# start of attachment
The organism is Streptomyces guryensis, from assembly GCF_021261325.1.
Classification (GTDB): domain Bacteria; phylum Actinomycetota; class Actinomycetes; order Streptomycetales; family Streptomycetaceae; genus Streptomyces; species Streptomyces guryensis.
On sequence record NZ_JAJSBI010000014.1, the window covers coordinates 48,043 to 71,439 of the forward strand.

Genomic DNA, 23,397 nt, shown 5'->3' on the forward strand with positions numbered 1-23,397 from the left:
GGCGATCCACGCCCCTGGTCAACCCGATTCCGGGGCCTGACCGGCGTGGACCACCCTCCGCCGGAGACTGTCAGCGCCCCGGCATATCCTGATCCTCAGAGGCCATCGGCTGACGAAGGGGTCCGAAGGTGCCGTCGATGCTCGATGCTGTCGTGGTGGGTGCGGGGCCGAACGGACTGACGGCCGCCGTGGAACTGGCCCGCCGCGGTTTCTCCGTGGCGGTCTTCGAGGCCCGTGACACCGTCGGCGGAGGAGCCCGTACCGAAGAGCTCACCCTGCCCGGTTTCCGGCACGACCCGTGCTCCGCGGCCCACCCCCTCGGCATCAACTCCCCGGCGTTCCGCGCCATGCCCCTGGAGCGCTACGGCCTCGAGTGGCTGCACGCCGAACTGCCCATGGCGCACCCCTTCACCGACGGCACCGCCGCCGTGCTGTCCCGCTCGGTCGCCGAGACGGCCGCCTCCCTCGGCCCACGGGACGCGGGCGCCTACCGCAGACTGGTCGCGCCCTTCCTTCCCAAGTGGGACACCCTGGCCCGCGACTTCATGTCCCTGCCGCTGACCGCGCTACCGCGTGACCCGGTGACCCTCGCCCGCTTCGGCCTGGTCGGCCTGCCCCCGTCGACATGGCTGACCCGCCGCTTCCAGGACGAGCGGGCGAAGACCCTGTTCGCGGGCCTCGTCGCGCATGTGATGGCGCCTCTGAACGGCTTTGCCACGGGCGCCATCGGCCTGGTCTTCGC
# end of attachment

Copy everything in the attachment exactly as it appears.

The organism is Streptomyces guryensis, from assembly GCF_021261325.1.
Classification (GTDB): domain Bacteria; phylum Actinomycetota; class Actinomycetes; order Streptomycetales; family Streptomycetaceae; genus Streptomyces; species Streptomyces guryensis.
On sequence record NZ_JAJSBI010000014.1, the window covers coordinates 48,043 to 71,439 of the forward strand.

Genomic DNA, 23,397 nt, shown 5'->3' on the forward strand with positions numbered 1-23,397 from the left:
GGCGATCCACGCCCCTGGTCAACCCGATTCCGGGGCCTGACCGGCGTGGACCACCCTCCGCCGGAGACTGTCAGCGCCCCGGCATATCCTGATCCTCAGAGGCCATCGGCTGACGAAGGGGTCCGAAGGTGCCGTCGATGCTCGATGCTGTCGTGGTGGGTGCGGGGCCGAACGGACTGACGGCCGCCGTGGAACTGGCCCGCCGCGGTTTCTCCGTGGCGGTCTTCGAGGCCCGTGACACCGTCGGCGGAGGAGCCCGTACCGAAGAGCTCACCCTGCCCGGTTTCCGGCACGACCCGTGCTCCGCGGCCCACCCCCTCGGCATCAACTCCCCGGCGTTCCGCGCCATGCCCCTGGAGCGCTACGGCCTCGAGTGGCTGCACGCCGAACTGCCCATGGCGCACCCCTTCACCGACGGCACCGCCGCCGTGCTGTCCCGCTCGGTCGCCGAGACGGCCGCCTCCCTCGGCCCACGGGACGCGGGCGCCTACCGCAGACTGGTCGCGCCCTTCCTTCCCAAGTGGGACACCCTGGCCCGCGACTTCATGTCCCTGCCGCTGACCGCGCTACCGCGTGACCCGGTGACCCTCGCCCGCTTCGGCCTGGTCGGCCTGCCCCCGTCGACATGGCTGACCCGCCGCTTCCAGGACGAGCGGGCGAAGACCCTGTTCGCGGGCCTCGTCGCGCATGTGATGGCGCCTCTGAACGGCTTTGCCACGGGCGCCATCGGCCTGGTCTTCGC